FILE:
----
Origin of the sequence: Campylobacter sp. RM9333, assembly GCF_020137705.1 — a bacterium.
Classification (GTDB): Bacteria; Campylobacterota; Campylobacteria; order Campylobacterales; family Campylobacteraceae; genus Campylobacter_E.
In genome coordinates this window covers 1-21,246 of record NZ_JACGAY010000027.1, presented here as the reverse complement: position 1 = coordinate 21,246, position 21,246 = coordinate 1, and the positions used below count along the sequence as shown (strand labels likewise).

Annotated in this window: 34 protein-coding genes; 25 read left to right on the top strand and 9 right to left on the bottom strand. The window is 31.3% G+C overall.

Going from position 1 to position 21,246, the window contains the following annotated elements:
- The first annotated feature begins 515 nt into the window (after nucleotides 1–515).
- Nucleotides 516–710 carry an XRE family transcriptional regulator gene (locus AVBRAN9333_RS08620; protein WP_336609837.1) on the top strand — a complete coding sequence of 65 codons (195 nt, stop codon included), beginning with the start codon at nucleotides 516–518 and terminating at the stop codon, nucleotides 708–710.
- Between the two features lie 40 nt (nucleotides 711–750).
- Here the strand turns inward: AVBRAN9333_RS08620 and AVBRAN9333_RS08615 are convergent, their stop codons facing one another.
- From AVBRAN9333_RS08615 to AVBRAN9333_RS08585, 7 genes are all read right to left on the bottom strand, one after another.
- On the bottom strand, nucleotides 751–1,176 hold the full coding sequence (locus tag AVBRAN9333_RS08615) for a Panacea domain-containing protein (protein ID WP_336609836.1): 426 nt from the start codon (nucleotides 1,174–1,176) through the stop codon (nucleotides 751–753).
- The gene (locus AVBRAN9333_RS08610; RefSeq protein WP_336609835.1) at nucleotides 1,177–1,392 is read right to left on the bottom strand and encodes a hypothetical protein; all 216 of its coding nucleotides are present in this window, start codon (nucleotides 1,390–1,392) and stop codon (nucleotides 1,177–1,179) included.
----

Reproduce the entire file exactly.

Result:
Origin of the sequence: Campylobacter sp. RM9333, assembly GCF_020137705.1 — a bacterium.
Classification (GTDB): Bacteria; Campylobacterota; Campylobacteria; order Campylobacterales; family Campylobacteraceae; genus Campylobacter_E.
In genome coordinates this window covers 1-21,246 of record NZ_JACGAY010000027.1, presented here as the reverse complement: position 1 = coordinate 21,246, position 21,246 = coordinate 1, and the positions used below count along the sequence as shown (strand labels likewise).

Annotated in this window: 34 protein-coding genes; 25 read left to right on the top strand and 9 right to left on the bottom strand. The window is 31.3% G+C overall.

Going from position 1 to position 21,246, the window contains the following annotated elements:
- The first annotated feature begins 515 nt into the window (after nucleotides 1–515).
- Nucleotides 516–710 carry an XRE family transcriptional regulator gene (locus AVBRAN9333_RS08620; protein WP_336609837.1) on the top strand — a complete coding sequence of 65 codons (195 nt, stop codon included), beginning with the start codon at nucleotides 516–518 and terminating at the stop codon, nucleotides 708–710.
- Between the two features lie 40 nt (nucleotides 711–750).
- Here the strand turns inward: AVBRAN9333_RS08620 and AVBRAN9333_RS08615 are convergent, their stop codons facing one another.
- From AVBRAN9333_RS08615 to AVBRAN9333_RS08585, 7 genes are all read right to left on the bottom strand, one after another.
- On the bottom strand, nucleotides 751–1,176 hold the full coding sequence (locus tag AVBRAN9333_RS08615) for a Panacea domain-containing protein (protein ID WP_336609836.1): 426 nt from the start codon (nucleotides 1,174–1,176) through the stop codon (nucleotides 751–753).
- The gene (locus AVBRAN9333_RS08610; RefSeq protein WP_336609835.1) at nucleotides 1,177–1,392 is read right to left on the bottom strand and encodes a hypothetical protein; all 216 of its coding nucleotides are present in this window, start codon (nucleotides 1,390–1,392) and stop codon (nucleotides 1,177–1,179) included.